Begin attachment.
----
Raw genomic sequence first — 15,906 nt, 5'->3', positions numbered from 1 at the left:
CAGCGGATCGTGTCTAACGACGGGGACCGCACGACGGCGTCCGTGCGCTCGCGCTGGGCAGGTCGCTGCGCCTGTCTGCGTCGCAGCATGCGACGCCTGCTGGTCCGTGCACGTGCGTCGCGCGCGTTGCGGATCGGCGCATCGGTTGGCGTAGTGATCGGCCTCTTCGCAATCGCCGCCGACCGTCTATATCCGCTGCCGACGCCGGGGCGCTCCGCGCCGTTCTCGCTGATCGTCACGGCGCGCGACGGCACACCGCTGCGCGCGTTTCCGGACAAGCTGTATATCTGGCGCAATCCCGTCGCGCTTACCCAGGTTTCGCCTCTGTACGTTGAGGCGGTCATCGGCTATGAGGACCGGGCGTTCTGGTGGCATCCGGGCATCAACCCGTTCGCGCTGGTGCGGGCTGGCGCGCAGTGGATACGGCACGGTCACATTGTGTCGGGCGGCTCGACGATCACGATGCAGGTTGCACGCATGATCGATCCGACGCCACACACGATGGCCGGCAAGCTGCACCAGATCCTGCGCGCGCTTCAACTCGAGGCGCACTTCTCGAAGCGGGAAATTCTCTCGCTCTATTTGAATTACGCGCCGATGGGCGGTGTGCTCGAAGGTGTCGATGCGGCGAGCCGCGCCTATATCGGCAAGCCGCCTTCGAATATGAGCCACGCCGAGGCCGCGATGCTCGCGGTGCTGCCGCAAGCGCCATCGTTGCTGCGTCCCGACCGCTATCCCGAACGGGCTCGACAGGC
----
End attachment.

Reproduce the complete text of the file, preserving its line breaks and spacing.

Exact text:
Raw genomic sequence first — 15,906 nt, 5'->3', positions numbered from 1 at the left:
CAGCGGATCGTGTCTAACGACGGGGACCGCACGACGGCGTCCGTGCGCTCGCGCTGGGCAGGTCGCTGCGCCTGTCTGCGTCGCAGCATGCGACGCCTGCTGGTCCGTGCACGTGCGTCGCGCGCGTTGCGGATCGGCGCATCGGTTGGCGTAGTGATCGGCCTCTTCGCAATCGCCGCCGACCGTCTATATCCGCTGCCGACGCCGGGGCGCTCCGCGCCGTTCTCGCTGATCGTCACGGCGCGCGACGGCACACCGCTGCGCGCGTTTCCGGACAAGCTGTATATCTGGCGCAATCCCGTCGCGCTTACCCAGGTTTCGCCTCTGTACGTTGAGGCGGTCATCGGCTATGAGGACCGGGCGTTCTGGTGGCATCCGGGCATCAACCCGTTCGCGCTGGTGCGGGCTGGCGCGCAGTGGATACGGCACGGTCACATTGTGTCGGGCGGCTCGACGATCACGATGCAGGTTGCACGCATGATCGATCCGACGCCACACACGATGGCCGGCAAGCTGCACCAGATCCTGCGCGCGCTTCAACTCGAGGCGCACTTCTCGAAGCGGGAAATTCTCTCGCTCTATTTGAATTACGCGCCGATGGGCGGTGTGCTCGAAGGTGTCGATGCGGCGAGCCGCGCCTATATCGGCAAGCCGCCTTCGAATATGAGCCACGCCGAGGCCGCGATGCTCGCGGTGCTGCCGCAAGCGCCATCGTTGCTGCGTCCCGACCGCTATCCCGAACGGGCTCGACAGGC